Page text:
MR: I certainly agree with your sense that it is critical to the education and culture-change work that we’re trying to do. You only have to be involved even slightly with one of these adjudications to know that there are horrible things that we need to stop from happening in the first place. That being said, we did not have a clear definition of consent in our prior policy. That was very hard for adjudication panels to work with. I’ll be interested to see how this [Oberlin’s] new policy goes. I think it helps our panels—particularly in instances where the only evidence is the word of the parties, which is many of these cases—to think about what preponderance might look like. That’s a very challenging question. Somebody says, I had consent; the other party says, I didn’t consent. You have to try to talk through who did what and what was convincing at a particular moment.
In a recent sexual assault adjudication that we ran, it became about the logic of which story made sense. In this case I do think the affirmative consent definition provided clarity, but that’s not to say it will in every case. There are moments you’re still dealing with the uncertainty of different versions of events.
JL: Have we gotten beyond the hook-up culture, which was all over the media ten years ago? Are we still in the same environment?
MR: Yes, absolutely. And it involves social media in complicated ways, so there’s a technological piece that’s very challenging and interesting in terms of where the institutions’ scope is—and their ability to control it. You don’t control Facebook.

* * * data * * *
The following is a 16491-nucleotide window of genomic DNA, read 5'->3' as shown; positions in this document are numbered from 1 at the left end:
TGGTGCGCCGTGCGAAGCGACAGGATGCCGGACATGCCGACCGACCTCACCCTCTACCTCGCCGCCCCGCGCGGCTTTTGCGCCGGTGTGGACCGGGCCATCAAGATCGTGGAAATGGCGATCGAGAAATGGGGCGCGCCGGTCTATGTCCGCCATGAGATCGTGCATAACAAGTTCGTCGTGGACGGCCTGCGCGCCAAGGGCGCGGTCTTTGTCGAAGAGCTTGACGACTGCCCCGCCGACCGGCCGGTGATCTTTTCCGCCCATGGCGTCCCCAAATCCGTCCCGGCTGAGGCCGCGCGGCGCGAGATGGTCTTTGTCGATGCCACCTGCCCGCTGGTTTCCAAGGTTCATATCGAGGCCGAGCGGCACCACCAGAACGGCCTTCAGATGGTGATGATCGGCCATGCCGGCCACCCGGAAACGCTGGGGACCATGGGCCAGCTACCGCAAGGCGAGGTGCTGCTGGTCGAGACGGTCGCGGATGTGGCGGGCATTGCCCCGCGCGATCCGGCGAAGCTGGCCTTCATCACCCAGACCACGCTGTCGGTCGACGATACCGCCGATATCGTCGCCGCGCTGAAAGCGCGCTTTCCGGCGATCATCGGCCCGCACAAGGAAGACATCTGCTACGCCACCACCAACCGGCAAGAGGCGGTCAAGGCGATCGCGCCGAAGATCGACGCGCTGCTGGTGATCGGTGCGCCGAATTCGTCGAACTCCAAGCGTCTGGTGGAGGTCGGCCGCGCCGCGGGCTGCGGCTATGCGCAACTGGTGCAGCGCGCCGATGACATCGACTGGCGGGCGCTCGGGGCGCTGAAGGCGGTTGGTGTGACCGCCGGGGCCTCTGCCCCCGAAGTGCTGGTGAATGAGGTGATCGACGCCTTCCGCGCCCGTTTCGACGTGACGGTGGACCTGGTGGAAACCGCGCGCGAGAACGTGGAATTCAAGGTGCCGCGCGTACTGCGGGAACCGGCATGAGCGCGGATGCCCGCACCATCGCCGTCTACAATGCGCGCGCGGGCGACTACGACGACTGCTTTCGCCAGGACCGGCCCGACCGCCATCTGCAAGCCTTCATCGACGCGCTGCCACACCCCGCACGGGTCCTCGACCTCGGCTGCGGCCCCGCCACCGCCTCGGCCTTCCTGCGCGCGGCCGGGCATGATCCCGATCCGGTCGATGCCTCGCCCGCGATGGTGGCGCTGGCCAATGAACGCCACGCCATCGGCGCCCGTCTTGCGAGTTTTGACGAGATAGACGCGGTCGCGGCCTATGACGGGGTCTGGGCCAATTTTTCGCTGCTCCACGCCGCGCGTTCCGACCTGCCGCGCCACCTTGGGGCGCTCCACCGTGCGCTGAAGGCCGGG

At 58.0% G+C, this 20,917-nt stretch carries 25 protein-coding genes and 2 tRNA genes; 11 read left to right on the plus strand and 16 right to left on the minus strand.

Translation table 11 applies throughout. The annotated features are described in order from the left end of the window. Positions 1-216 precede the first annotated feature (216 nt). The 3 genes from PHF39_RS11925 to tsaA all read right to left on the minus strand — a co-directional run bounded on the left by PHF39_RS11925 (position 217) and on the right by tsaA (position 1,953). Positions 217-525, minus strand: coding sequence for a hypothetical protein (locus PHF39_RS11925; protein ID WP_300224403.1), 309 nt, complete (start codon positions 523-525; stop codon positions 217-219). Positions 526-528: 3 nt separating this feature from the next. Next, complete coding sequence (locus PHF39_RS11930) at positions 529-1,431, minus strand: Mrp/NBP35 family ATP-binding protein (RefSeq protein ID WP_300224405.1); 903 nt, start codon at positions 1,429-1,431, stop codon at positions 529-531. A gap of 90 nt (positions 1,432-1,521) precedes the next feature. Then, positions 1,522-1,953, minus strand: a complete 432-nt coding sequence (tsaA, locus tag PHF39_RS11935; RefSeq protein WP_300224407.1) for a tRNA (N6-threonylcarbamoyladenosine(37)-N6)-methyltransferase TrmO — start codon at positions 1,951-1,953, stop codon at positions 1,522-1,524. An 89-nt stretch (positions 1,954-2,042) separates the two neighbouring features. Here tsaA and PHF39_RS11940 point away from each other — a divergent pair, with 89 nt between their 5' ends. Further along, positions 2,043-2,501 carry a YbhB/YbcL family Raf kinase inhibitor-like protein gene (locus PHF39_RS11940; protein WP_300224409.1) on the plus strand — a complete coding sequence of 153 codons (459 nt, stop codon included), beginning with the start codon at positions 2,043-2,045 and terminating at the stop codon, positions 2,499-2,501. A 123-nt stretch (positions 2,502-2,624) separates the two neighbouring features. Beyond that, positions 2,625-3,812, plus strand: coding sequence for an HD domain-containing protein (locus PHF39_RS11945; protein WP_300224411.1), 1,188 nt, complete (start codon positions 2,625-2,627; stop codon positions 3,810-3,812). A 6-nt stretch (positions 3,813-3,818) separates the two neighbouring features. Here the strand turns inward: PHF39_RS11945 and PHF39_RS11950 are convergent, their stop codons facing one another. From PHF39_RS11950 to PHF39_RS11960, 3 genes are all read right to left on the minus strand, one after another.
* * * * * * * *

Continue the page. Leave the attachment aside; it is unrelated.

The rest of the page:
What I see is that there’s a real disconnect between daytime culture and nighttime culture. During the day, students are thoughtful and progressive and embrace feminist ideas and care about equity and all of this. And then, after dark, something really different happens in social relations.
EG: I think that’s absolutely true. We had a pretty big scandal related to one of our fraternities on campus recently. One of their initiation rituals involved sexual harassment. I was shocked to see some people on campus be defensive of this fraternity. These are people who are perfectly comfortable spouting feminist theory and discussing these sorts of issues in the classroom. Yet, outside the domain of the classroom—once it involves social ties—their beliefs about all these things become much more hazy. It’s much easier to discuss on the theoretical level than when it actually plays out with your friends and your classmates. When it affects their social life, people get a little bit more uncomfortable standing by their values.
JL: As both an alum and a woman, and also as a parent of a girl and a boy who have both been through college, I’m interested in the fairness aspect of this. The argument about this “preponderance of evidence” standard is that it’s stacked against men.
NG: I think the preponderance issue standing alone would not be terrible if you didn’t have, again, all the other issues. When the person doing the adjudicating is a Title IX officer, preponderance means she’s going to err on the side of the woman and not the man, because you’re going to lose your funds if you rule in favor of the man—or at least there’s a risk of it. So this is a decision governed by risk assessment rather actual adjudication.